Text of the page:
Wednesday, February 3, 2016

Tefilah: Hodu 6 [Rav Dovid Lessin]

בהיותכם מתי מספר, כמעט וגרים בה. ויתהלכו מגוי אל גוי, ומממלכה אל עם אחר.

“When you were a numbered people, few and strangers in it (Israel).  And you traveled from people to people, and from one kingdom to another nation.”

Rashi explains that Dovid HaMelech is highlighting the difference between our attachment to Eretz Yisrael and any other nation's attachment to their homeland.  Under ordinary circumstances, a nation's connection to their homeland develops after conquering and inhabiting the land for a period of time as an entire people.  By contrast, our relationship with Eretz Yisrael began when we were few in number - only two (Avraham and Sarah).  Furthermore, we did not live in Eretz Yisrael at the time it was given to us; we were strangers in a land not our own.  We were not even rooted in the land when we received it; we were constantly traveling in and out of it, to Mitzrayim, Grar, and Charan.  Rav Kook explains that our story is different than all other nations because our attachment to Eretz Yisrael is a different kind of attachment.  It is supernatural, granted to us by Hashem, and cannot be explained by ordinary rules.  We have a relationship with Eretz Yisrael that is deep and profound, and is woven into the fabric of the Jewish People, regardless of how many we are and where we happen to be located.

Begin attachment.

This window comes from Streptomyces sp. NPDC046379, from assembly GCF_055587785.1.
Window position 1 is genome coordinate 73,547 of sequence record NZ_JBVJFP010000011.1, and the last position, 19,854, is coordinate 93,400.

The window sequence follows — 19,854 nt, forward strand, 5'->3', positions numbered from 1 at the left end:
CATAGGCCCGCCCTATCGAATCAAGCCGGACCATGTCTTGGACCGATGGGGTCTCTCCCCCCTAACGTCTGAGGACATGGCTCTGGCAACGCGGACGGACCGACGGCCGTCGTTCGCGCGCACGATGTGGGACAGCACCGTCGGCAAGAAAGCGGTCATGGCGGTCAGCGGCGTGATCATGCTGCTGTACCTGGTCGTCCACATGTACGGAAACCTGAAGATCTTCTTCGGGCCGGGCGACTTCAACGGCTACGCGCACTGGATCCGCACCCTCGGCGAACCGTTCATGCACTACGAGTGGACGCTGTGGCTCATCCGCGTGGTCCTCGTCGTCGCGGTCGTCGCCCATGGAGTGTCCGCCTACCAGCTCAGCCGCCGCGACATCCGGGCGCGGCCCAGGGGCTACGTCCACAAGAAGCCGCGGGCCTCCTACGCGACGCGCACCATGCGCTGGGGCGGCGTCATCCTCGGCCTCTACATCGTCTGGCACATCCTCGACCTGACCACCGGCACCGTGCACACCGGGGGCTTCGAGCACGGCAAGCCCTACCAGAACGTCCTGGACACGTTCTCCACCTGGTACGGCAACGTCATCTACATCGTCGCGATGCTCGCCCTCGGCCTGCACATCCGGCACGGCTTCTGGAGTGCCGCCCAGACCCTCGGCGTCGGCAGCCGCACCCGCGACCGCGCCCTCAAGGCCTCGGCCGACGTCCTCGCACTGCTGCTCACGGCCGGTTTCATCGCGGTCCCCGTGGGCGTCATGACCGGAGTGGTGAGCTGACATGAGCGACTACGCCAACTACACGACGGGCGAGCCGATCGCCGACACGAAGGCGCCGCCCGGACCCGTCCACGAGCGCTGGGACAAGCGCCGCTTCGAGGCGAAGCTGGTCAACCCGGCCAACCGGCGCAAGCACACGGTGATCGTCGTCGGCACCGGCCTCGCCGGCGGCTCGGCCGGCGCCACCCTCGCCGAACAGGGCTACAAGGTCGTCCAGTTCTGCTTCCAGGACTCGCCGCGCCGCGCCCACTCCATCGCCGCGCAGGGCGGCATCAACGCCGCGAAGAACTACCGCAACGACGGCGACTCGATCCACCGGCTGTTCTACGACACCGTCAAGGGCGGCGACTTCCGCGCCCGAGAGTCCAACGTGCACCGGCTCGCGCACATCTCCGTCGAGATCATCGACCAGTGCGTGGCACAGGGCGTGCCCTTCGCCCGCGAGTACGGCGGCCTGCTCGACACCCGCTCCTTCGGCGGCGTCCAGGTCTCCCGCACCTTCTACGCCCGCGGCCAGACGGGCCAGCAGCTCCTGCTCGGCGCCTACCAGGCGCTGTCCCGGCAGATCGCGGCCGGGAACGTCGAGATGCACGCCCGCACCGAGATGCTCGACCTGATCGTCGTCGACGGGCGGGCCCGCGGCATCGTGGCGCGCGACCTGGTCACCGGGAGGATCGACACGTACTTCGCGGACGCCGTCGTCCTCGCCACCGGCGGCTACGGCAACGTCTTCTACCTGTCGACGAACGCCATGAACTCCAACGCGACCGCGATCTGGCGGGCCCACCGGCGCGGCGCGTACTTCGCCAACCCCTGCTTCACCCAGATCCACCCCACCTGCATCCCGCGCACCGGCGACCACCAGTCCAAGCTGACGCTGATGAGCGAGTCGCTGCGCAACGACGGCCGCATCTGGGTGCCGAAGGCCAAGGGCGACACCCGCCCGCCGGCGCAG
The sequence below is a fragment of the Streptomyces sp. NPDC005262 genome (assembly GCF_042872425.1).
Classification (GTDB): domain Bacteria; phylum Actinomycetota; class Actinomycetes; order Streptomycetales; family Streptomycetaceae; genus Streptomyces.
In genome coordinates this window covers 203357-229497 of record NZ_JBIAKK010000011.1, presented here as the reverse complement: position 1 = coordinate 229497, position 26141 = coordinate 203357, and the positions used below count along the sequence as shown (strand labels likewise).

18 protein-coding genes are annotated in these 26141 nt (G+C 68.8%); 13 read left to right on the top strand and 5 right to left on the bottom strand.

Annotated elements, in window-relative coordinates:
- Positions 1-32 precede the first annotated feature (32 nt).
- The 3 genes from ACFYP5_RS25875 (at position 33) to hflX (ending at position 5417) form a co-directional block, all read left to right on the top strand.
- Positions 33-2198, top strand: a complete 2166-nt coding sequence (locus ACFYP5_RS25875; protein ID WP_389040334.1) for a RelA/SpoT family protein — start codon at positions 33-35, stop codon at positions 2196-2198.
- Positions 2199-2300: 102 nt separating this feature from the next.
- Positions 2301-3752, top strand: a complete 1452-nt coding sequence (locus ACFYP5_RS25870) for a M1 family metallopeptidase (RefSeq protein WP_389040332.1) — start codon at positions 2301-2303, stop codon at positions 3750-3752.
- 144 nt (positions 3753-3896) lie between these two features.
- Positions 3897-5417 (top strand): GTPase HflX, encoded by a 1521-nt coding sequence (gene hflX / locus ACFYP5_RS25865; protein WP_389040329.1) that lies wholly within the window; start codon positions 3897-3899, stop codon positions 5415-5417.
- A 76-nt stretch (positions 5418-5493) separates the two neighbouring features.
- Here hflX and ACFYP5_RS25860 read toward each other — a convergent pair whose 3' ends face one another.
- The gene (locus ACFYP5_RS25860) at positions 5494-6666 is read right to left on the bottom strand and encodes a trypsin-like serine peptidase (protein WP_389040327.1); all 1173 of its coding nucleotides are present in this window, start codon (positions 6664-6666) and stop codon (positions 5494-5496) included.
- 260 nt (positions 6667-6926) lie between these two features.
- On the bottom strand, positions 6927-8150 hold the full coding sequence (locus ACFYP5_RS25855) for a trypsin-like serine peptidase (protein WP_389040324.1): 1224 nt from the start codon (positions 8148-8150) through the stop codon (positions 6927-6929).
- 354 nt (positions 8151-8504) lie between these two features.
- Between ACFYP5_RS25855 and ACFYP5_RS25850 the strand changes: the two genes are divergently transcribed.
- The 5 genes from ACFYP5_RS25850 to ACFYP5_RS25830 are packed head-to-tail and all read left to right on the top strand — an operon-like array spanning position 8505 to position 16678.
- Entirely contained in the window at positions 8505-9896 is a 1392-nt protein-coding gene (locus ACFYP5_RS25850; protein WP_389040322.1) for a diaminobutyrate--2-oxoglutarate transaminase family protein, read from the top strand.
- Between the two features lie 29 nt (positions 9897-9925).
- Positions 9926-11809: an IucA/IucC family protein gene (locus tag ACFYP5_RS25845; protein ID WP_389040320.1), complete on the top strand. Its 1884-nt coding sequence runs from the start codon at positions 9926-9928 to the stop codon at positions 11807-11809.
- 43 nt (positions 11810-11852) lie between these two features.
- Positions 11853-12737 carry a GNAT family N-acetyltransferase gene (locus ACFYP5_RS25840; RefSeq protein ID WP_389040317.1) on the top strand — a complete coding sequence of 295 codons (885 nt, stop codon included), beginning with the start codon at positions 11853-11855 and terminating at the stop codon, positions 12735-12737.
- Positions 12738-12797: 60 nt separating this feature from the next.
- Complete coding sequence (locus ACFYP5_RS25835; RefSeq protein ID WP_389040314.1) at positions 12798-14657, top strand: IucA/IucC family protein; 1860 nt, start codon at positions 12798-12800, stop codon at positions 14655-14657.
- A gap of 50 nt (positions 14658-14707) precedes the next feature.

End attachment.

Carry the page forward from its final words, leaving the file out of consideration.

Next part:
The Siach Yitzchak adds that traveling through peoples and kingdoms poses different threats.  "People" (“goy”) connotes a group without a leader that exhibits thievery and lawlessness, and which loots those who pass through.  "Kingdom" (“mamlacha”) connotes a united group under a leader, which can band together against a common enemy, especially one like Avraham who openly denied their gods.  Yet, despite our wanderings in such dangerous lands, Hashem’s promise of Eretz Yisrael granted us special protection that ensured we would survive all attacks and eventually come home.

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